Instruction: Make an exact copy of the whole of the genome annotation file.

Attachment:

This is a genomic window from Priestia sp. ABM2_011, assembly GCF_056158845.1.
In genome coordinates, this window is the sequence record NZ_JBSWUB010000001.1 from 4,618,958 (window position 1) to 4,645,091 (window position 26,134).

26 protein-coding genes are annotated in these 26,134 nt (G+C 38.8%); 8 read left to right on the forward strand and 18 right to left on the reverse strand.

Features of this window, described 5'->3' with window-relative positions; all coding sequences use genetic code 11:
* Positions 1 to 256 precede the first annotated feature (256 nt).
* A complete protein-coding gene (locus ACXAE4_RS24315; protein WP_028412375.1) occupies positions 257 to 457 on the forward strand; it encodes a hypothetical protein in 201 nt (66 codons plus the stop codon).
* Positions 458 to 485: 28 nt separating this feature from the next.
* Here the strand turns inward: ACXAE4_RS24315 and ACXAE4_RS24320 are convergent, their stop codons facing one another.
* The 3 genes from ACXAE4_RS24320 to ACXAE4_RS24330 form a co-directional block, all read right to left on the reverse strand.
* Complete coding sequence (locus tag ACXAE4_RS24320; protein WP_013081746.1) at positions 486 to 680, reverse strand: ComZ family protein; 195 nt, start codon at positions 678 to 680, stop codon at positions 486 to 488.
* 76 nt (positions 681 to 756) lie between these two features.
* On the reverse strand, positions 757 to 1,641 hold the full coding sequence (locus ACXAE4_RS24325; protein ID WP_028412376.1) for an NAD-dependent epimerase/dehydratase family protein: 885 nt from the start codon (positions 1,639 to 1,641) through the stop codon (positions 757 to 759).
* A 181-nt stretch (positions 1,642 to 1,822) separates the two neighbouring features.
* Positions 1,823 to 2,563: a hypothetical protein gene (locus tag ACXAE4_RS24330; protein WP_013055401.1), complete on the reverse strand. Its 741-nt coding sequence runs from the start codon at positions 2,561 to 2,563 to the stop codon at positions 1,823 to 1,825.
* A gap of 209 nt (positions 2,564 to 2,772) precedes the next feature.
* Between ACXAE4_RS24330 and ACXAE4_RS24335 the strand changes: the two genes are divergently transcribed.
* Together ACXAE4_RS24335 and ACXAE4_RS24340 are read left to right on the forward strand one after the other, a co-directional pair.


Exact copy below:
This is a genomic window from Priestia sp. ABM2_011, assembly GCF_056158845.1.
In genome coordinates, this window is the sequence record NZ_JBSWUB010000001.1 from 4,618,958 (window position 1) to 4,645,091 (window position 26,134).

26 protein-coding genes are annotated in these 26,134 nt (G+C 38.8%); 8 read left to right on the forward strand and 18 right to left on the reverse strand.

Features of this window, described 5'->3' with window-relative positions; all coding sequences use genetic code 11:
* Positions 1 to 256 precede the first annotated feature (256 nt).
* A complete protein-coding gene (locus ACXAE4_RS24315; protein WP_028412375.1) occupies positions 257 to 457 on the forward strand; it encodes a hypothetical protein in 201 nt (66 codons plus the stop codon).
* Positions 458 to 485: 28 nt separating this feature from the next.
* Here the strand turns inward: ACXAE4_RS24315 and ACXAE4_RS24320 are convergent, their stop codons facing one another.
* The 3 genes from ACXAE4_RS24320 to ACXAE4_RS24330 form a co-directional block, all read right to left on the reverse strand.
* Complete coding sequence (locus tag ACXAE4_RS24320; protein WP_013081746.1) at positions 486 to 680, reverse strand: ComZ family protein; 195 nt, start codon at positions 678 to 680, stop codon at positions 486 to 488.
* 76 nt (positions 681 to 756) lie between these two features.
* On the reverse strand, positions 757 to 1,641 hold the full coding sequence (locus ACXAE4_RS24325; protein ID WP_028412376.1) for an NAD-dependent epimerase/dehydratase family protein: 885 nt from the start codon (positions 1,639 to 1,641) through the stop codon (positions 757 to 759).
* A 181-nt stretch (positions 1,642 to 1,822) separates the two neighbouring features.
* Positions 1,823 to 2,563: a hypothetical protein gene (locus tag ACXAE4_RS24330; protein WP_013055401.1), complete on the reverse strand. Its 741-nt coding sequence runs from the start codon at positions 2,561 to 2,563 to the stop codon at positions 1,823 to 1,825.
* A gap of 209 nt (positions 2,564 to 2,772) precedes the next feature.
* Between ACXAE4_RS24330 and ACXAE4_RS24335 the strand changes: the two genes are divergently transcribed.
* Together ACXAE4_RS24335 and ACXAE4_RS24340 are read left to right on the forward strand one after the other, a co-directional pair.